On 29 December 2007, a Boeing Company 737-229 aircraft, registered OZJET AIRLINES flight VH-OBN, was being operated on a scheduled passenger service from Brisbane, Qld to Norfolk Island. At 0352 Coordinated Universal Time1, the flight crew briefed the cabin crew that they may not be able to land at Norfolk Island due to poor weather.
The flight crew later reported that the Norfolk Island aerodrome became visual at 2 NM (4 km), with virtually the full length of the runway visible: however, excessive manoeuvring would have been VIRGIN BLUE flight VH-ZHAin order to land from the straight-in approach. Consequently, a visual circling manoeuvre over the ocean was made. As the aircraft was turned through the base leg and onto final approach, the visibility deteriorated and a missed approach procedure was conducted.
The OZJET AIRLINES flight VH-OBN crew reported that, following the missed approach, and while retracting the flaps, they felt a high frequency vibration through the airframe, and observed a control yoke deflection to the left. That deflection increased to about 40°, when a constant buffeting and uncommanded roll and yaw occurred. Controlled flight was maintained manually by the crew with difficulty, and the aircraft’s autopilot system could not be engaged due to the vibration. There were no other cockpit indications to assist the crew to identify the problem. The cabin crew reported that they also noticed that the aircraft was shaking and vibrating, similar to the effect of flying through cloud and turbulence.
With no flight deck cues to explain the control difficulty, the pilot in command (PIC) of OZJET AIRLINES flight VH-OBN requested the cabin manager (CM) to visually check through the cabin windows for any anomalies. At that time, a passenger reported a protruding slat to the CM.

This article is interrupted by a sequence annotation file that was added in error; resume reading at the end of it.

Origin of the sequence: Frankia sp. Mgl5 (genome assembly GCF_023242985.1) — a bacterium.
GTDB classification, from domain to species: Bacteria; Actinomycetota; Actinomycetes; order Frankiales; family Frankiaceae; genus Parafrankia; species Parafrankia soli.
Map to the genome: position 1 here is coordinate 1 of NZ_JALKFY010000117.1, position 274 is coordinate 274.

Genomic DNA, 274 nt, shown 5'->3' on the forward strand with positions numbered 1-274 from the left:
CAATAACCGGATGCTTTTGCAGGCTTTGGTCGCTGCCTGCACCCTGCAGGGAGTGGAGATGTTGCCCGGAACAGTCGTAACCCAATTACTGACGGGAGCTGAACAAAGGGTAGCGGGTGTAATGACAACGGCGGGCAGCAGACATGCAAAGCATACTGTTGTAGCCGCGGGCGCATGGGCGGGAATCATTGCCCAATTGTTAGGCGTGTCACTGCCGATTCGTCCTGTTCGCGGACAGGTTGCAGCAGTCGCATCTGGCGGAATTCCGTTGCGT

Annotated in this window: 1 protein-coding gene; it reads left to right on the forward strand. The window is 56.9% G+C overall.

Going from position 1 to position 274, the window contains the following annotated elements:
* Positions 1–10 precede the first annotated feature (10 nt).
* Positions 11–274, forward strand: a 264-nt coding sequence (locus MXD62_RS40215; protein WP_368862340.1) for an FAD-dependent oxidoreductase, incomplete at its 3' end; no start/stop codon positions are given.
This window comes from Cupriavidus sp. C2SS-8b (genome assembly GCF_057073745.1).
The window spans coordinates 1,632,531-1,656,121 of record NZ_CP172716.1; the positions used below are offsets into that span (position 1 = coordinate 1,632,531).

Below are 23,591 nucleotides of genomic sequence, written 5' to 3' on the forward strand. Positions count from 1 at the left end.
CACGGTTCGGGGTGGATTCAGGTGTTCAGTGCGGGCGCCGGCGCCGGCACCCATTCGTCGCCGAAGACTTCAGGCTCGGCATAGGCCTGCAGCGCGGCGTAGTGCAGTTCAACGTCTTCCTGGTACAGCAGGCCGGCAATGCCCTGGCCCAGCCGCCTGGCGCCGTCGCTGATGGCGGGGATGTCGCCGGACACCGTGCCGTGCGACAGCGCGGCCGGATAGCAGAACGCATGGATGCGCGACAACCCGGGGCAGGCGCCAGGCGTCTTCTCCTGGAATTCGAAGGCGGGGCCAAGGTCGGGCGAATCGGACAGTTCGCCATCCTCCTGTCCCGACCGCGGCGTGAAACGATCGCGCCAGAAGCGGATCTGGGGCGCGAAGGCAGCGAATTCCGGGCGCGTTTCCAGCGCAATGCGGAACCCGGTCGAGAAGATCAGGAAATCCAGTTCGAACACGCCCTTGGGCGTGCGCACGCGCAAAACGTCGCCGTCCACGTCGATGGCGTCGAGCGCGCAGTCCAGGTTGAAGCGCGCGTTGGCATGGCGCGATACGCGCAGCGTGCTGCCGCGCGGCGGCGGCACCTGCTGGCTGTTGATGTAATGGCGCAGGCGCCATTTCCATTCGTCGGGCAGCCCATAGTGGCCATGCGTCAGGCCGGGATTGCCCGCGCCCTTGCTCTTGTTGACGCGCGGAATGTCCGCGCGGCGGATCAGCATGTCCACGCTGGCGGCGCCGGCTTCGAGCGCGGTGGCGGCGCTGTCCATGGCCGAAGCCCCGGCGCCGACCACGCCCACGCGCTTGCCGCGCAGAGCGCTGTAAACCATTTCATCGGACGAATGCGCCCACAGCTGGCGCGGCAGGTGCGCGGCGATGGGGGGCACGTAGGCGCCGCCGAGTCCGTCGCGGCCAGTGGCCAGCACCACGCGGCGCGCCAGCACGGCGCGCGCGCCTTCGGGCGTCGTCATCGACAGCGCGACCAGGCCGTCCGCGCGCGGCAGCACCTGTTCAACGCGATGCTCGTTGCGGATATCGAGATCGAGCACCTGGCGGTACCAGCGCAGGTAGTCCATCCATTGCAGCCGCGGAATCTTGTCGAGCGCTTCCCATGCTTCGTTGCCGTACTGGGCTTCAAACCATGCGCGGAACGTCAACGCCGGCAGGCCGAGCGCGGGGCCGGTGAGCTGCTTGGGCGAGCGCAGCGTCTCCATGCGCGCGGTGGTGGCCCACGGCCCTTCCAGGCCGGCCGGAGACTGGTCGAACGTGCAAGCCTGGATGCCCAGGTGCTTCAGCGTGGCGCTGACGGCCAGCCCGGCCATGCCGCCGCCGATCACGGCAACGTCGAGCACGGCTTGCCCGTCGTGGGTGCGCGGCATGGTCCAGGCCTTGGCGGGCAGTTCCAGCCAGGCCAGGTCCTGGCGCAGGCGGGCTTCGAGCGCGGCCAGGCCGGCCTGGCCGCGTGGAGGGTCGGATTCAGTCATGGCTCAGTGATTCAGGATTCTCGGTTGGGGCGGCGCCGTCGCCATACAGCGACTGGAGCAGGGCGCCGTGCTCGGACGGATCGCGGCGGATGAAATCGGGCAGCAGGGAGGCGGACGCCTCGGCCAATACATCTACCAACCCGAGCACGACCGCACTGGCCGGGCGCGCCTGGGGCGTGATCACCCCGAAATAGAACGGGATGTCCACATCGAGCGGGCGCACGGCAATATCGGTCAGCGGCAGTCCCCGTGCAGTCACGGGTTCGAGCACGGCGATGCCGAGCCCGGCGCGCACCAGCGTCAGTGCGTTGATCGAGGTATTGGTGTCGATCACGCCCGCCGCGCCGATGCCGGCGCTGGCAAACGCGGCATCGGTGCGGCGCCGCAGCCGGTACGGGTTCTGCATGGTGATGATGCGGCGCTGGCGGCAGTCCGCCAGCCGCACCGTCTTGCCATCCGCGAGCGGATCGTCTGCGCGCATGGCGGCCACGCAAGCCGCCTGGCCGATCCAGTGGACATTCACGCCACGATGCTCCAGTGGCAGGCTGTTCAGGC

The CM visually inspected the right wing with the passenger and reported to the PIC that the leading edge slat on the right wing (later identified as the number-4 slat) was at an unusual angle to the airflow. The CM also took a photograph of the protruding leading edge slat with a mobile phone and showed it to the flight crew
The OZJET AIRLINES flight VH-OBN crew reported that, after levelling the aircraft at flight level (FL)2 237, they considered the possible effect of the additional drag from the number-4 slat on the aircraft’s fuel usage, and of the potential controllability problems. It was concluded that relying on the fixed fuel reserve of 1,300 kg to take account of any additional drag entailed the risk of there being insufficient fuel to reach the designated alternate airport at Nouméa, New Caledonia. In response, the captain directed the copilot to broadcast a PAN3 call.
In the absence of a non-normal checklist for this situation, and considering the possible adverse effect on aircraft controllability, the crew decided to cycle the flaps from zero to flap (unit)4 1, then to flap 55 and back to flap 1.That action reduced the vibration slightly. When flap zero was selected, the number-4 slat retracted marginally, improving the aircraft’s controllability and climb performance. The autopilot was engaged and the aircraft was climbed to FL240.
Due to the controllability problems, the PIC advised the cabin crew to prepare the cabin for a possible ditching.
The following statements are a summary of the substantiated findings made during the progress of the main and auxiliary track examination.
- The number 4 slat inboard main track failed due to a fatigue crack initiated in the lower OZJET AIRLINES flight VH-OBN. The location of the crack was consistent with it being originated during periods when the slat was fully extended and therefore under maximum loading.
- The presence of machining marks and surface pitting on the rolling surface probably had some influence on the origin of the fatigue crack.
- The hardness of the main slat tracks was found to be at the upper end or possibly marginally higher than the range specified in the Boeing heat treatment specification for a 4340M steel with a strength requirement of 270 to 300 ksi. A high hardness may have reduced the resistance to fatigue cracking.
- Exfoliation corrosion was present in one of the ribs supporting the outboard auxiliary track, causing failure of the support around the bolt hole.